Roger Stone

President Trump issued his first pardon in August 2017, just about seven months into his presidency. Three years and three dozen clemencies later, some patterns have emerged.

Updated Saturday at 10:22 a.m. ET

President Trump on Friday evening commuted the prison sentence of his longtime friend Roger Stone, a veteran Republican operative who was convicted of lying to Congress about his efforts to contact WikiLeaks during Russia's interference in the 2016 election.

Updated at 4:29 p.m. ET

Justice Department witnesses told House lawmakers on Wednesday they've observed political interference in big cases, including those involving a friend of President Trump's.

Two currently serving lawyers appeared before the House Judiciary Committee to detail their concerns, which were revealed Tuesday in written testimony they prepared ahead of time.

The U.S. Supreme Court has temporarily blocked a lower court order requiring the Trump Justice Department to turn over to the House Judiciary Committee secret evidence compiled by the grand jury during the investigation by special counsel Robert Mueller last year.

The withheld evidence was first requested more than a year ago, prior to the beginning of formal impeachment proceedings against President Trump and his acquittal by the Senate this past February.

Updated at 7:22 p.m.

A federal judge has denied Roger Stone's bid for a new trial, rejecting his claims that alleged misconduct and political bias on the part of the jury foreperson tainted the proceedings.

The ruling Thursday from Judge Amy Berman Jackson comes almost two months after she sentenced Stone, the longtime Republican operative and friend of President Trump, to more than three years in federal prison.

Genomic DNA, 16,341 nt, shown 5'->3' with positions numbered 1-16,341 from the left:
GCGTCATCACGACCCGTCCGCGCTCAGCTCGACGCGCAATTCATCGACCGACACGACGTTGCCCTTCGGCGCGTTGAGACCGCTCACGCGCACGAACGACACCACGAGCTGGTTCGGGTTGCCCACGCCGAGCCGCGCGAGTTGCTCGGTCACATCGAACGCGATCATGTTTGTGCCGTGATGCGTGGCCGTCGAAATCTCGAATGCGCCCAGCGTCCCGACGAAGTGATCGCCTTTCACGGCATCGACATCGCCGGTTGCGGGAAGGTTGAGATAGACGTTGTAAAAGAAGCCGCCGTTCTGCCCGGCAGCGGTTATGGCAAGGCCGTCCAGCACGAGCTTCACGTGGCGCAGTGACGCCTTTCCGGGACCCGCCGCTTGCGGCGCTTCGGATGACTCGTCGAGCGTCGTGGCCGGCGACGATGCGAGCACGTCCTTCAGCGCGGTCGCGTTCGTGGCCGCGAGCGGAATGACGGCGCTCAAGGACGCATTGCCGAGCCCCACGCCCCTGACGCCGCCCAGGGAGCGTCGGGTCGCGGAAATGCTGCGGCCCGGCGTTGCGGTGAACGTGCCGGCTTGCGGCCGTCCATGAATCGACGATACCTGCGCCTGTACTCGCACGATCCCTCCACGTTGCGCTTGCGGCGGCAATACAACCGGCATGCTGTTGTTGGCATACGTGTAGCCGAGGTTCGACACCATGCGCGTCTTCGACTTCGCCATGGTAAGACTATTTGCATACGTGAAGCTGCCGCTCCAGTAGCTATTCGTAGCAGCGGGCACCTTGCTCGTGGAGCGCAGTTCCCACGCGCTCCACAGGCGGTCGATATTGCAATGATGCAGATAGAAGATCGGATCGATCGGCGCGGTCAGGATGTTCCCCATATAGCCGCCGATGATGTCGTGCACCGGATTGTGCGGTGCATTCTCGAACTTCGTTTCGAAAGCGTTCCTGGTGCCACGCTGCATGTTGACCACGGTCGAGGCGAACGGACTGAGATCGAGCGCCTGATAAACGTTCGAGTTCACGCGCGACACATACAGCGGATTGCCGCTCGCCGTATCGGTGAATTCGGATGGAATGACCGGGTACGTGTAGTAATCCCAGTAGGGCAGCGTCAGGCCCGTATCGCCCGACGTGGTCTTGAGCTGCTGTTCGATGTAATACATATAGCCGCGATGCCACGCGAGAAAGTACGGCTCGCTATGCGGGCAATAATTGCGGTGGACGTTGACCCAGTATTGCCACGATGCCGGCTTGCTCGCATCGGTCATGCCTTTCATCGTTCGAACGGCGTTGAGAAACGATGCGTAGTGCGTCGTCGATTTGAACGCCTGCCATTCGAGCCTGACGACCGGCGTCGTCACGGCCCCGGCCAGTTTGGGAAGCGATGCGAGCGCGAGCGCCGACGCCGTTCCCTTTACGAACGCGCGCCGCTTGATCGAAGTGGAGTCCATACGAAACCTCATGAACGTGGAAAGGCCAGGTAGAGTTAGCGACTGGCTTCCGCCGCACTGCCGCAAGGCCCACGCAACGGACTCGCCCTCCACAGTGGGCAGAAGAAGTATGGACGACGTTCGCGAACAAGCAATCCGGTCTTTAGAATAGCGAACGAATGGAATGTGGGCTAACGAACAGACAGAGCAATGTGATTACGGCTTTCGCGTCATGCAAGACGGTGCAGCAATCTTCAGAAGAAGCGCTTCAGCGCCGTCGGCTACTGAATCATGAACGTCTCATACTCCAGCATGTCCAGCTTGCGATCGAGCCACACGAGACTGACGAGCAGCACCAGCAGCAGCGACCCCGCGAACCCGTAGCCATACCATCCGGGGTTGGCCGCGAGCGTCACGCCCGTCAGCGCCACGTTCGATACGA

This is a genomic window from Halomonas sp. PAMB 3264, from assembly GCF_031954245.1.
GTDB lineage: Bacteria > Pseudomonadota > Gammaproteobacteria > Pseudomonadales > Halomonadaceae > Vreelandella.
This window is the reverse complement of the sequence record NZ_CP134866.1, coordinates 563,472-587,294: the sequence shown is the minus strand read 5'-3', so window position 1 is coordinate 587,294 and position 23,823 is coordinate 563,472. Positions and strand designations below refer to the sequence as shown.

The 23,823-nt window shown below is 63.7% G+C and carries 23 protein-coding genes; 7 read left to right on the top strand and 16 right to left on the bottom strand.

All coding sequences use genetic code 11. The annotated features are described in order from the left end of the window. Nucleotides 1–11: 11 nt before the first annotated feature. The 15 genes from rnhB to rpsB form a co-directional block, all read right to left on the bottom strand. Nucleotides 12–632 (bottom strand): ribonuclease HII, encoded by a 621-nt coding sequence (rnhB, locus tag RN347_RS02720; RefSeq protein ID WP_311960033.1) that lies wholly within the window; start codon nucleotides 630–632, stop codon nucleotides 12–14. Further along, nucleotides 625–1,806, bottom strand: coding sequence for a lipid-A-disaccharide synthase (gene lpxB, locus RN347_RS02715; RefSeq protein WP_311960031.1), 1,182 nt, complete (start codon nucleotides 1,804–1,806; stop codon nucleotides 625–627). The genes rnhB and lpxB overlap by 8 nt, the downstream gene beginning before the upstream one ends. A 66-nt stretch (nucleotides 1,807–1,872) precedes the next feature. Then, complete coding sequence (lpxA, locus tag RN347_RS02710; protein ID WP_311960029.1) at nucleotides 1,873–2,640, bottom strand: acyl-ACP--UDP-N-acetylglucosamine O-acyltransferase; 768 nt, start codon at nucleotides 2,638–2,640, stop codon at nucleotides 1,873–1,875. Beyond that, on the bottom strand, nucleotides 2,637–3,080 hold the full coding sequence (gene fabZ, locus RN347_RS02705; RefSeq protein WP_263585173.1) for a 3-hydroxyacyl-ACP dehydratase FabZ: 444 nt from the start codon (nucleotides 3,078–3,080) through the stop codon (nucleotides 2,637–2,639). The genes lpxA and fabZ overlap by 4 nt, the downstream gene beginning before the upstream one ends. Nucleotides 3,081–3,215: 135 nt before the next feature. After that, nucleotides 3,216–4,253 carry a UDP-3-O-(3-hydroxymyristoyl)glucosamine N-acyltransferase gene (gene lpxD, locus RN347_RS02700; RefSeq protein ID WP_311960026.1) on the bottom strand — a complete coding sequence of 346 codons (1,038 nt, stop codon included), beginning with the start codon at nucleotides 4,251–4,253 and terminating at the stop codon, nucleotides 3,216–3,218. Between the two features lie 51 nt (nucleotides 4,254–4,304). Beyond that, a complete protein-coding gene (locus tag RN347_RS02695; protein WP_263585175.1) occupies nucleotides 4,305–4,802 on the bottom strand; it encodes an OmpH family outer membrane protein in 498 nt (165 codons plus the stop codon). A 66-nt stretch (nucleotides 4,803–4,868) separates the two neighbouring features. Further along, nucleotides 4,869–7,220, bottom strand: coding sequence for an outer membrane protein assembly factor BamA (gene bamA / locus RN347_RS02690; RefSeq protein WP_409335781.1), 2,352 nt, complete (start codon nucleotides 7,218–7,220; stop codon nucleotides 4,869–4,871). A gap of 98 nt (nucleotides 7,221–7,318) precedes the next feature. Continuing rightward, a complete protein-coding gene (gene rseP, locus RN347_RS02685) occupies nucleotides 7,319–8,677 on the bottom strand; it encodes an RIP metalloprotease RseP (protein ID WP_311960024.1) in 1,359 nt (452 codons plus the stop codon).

House Democrats on Friday asked the attorney general to turn over documents and to permit more than a dozen current and former employees to testify in connection with a probe of "improper political interference" at the Justice Department.

House Judiciary Committee Chairman Jerry Nadler made the request in a four-page letter to Attorney General William Barr — the latest chapter in a tumultuous stretch for the Justice Department that has raised concerns on Capitol Hill and in the legal community about the possible politicization of the department.

Updated at 8:01 p.m. ET

A federal judge in Washington on Tuesday heard arguments from Roger Stone's lawyers and federal prosecutors on the longtime Republican operative's bid for a new trial based on his allegations of juror misconduct.

Updated at 3:23 p.m. ET

A federal judge sentenced Roger Stone, a political adviser to President Trump, to more than three years in prison on Thursday amid an uproar about what critics call Trump's interference in the workings of justice.

Judge Amy Berman Jackson found herself in the middle of a political sandstorm as she and the parties closed in on sentencing for Stone following his conviction last year.

Stone also was ordered to pay a $20,000 fine and to serve two years of supervised release.

More than 1,100 former Department of Justice officials are calling on Attorney General William Barr to resign after his department lowered the prison sentence recommendation for Roger Stone, a longtime ally of President Trump, in a move that's led to accusations of political interference.

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